The Art of Sunday Mornings in Paris

Incoming: A post no one asked for, but that I want to talk about anyway. Well, very few of my posts are actually requested but this one seems particularly irrelevant to my usual content.

Which is what, exactly? I feel like I post in the study abroad page only about travels. But I don't travel that much, in fact. Well, I don't know how to quantify this. I'm not travelling as aggressively as other people I know, I guess. I'm very lucky to be here for a full year so I suppose I didn't feel the rush that others do. Besides, I was, and still am, incredibly eager to experience life in Paris in full. So I wanted to talk about something a bit new, for a change. Something I adore. This post will be a refreshingly sweet and intimate one: A look at one of the quiet moments of my Parisian life. 

Just about everyone is familiar with Paris' tangible beauty: The buildings, the baguettes, the boats, the bars. But in my mind, it is not really these things that crystallize this beauty, but rather, the little, barely perceptible cultural and interpersonal facets of daily life, away from the madness. I've probably mentioned some of them before: Someone running to catch a bus, parents teaching nursery rhymes to their kids at brunch, the rows of crossed legs on the café terrasses for a morning coffee, the amount of time spent greeting every person met with two bises. And my personal favorite: The art of Sunday mornings. And given that today is a Sunday, and that I've had one of the most cliché mornings to date, I will describe it in considerable detail. 

This morning I woke up to the sound of rain at 5. I couldn't sleep, so I watched a movie: Suite Française with Michelle Williams (she's incredible) and Matthias Schoenaerts (so talented and handsome, wow). It was a long one so lasted about until the sun started to rise and the rain subsided. I then brushed my teeth, threw some clothes and loafers on, and got ready to hit my favorite market.

Sunday mornings are quiet in Paris. It appears to me that no one aside from the elderly really emerges until at least 10, hence why all restaurants open at this time. So the streets were quiet and grey on this gloomy morning. But it was bustling at the market! It takes me about seven minutes to walk there, located in a square. I usually have a large canvas tote, a red cotton net bag and cash ready in hand.  

The French markets are an international fascination... Or at least to Americans, I think. They are their own institution, which makes them all the more wonderful and intimidating. It took me a lot of time to learn how to navigate them... what to say, what the vocabulary is, what's in season, which vendors I prefer, how much I need (what is a gram...?). 

But I forced myself to go nearly every Sunday and at least observe. I learn every time I go. I can confidently say that I can successfully navigate the market and the interactions there with complete ease, but with changing seasons comes changing produce and therefore changing vocabulary. Like this morning, for example, I learned how to say "handful" and how to indicate how many stalks of rhubarb that I wanted (une poignée, and x tiges de rhubarbesvp, respectively). There are about 5 stands at this market that I have started to frequent: A cheese stand, a meat stand, two produce stands, and an orchard stand. I don't know anyone by name yet but I have started to exchange greetings with the same vendors. By the end of this trip, both arms and bags are overflowing with goods... it's a very funny, picturesque feeling. I typically end up walking back to my apartment with something like a baguette shooting out from under my left arm, a leek from under my right, and a bouquet of flowers cradled in my arms.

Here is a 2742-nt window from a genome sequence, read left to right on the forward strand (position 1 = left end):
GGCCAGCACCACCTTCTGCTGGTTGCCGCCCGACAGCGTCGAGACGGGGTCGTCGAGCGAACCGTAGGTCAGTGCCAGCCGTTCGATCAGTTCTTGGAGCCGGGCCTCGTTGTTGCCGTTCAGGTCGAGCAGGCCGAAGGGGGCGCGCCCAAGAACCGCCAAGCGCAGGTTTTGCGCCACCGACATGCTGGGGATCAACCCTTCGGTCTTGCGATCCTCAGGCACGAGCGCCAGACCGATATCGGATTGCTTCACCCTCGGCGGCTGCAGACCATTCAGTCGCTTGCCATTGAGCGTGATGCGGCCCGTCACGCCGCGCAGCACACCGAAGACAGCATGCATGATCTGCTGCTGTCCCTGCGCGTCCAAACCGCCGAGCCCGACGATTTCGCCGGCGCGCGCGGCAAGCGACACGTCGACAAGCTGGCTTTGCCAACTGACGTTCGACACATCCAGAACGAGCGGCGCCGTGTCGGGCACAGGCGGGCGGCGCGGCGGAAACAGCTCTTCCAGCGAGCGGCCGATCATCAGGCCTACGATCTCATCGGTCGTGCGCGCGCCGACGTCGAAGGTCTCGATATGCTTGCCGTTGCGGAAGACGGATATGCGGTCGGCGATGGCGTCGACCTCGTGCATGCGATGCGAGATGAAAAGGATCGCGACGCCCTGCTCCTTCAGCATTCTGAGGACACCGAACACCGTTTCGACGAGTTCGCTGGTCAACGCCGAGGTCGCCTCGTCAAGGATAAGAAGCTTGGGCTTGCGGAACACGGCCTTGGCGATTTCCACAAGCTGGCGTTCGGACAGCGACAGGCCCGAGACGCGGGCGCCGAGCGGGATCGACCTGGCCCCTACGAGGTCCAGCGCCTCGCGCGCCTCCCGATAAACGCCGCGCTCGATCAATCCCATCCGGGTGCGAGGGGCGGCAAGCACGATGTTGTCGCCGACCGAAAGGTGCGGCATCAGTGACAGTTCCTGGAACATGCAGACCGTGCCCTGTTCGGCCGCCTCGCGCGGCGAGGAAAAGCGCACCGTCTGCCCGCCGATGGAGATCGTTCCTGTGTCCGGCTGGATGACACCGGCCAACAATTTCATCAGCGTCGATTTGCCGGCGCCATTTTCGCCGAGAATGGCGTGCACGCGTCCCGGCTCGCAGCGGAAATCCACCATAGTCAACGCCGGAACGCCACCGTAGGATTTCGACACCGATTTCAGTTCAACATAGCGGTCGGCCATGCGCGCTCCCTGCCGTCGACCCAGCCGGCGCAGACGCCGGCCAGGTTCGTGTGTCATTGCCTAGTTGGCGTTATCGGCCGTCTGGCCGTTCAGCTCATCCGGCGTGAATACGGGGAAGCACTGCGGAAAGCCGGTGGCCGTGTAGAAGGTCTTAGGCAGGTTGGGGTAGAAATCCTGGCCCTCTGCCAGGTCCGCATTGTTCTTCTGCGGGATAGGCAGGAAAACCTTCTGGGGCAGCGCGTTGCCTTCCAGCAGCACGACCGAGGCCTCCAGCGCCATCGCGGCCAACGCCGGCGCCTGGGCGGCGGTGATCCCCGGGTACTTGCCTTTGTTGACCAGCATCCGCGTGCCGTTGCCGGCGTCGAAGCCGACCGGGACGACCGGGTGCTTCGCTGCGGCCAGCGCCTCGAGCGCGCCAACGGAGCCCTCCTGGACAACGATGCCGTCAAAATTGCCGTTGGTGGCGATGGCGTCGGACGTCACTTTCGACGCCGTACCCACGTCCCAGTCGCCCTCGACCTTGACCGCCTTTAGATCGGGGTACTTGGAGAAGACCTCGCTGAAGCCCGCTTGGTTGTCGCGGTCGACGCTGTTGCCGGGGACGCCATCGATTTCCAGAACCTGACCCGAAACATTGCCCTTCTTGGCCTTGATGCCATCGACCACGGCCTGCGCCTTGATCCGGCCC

And sometimes I'll stop at a boulangerie along the way home, since my seven minute walk has me running into at least 4 of them. This morning I bought a chocolate and almond croissant, which is delicious but I couldn't even bring myself to eat the whole thing because the sweetness was overwhelming (words I NEVER thought I'd say...). And I occasionally will buy either a traditional baguette or I'll experiment with different breads, but I've also tried to cut down on my bread consumption so I don't always do this anymore. Feeding just one person is a bit difficult considering how quickly the baguettes go stale. 

And then I go back to my apartment to drop all this lovely stuff off. It's a nice, calm walk, shoulders weighed down. Today, I put everything away then immediately starfished my bed, but usually I will start cooking some food with my new haul (you have to use them fast because, I repeat, everything perishes quicker here). 

Since today is gloomy and I have a final due tomorrow, I will stay inside. But if it were any given Sunday, I normally would end my extended Sunday morning (meaning mid-to-late afternoon) to meet friends for a tea or a museum visit (since they're just about the only things open on Sundays). 

And there you have it. A little coup-de-coeur for me. One could choose to stay in bed all Sunday morning, but they'd be missing out on some really charming bits of French life that I find so unique, and that I will be greatly missing when I leave.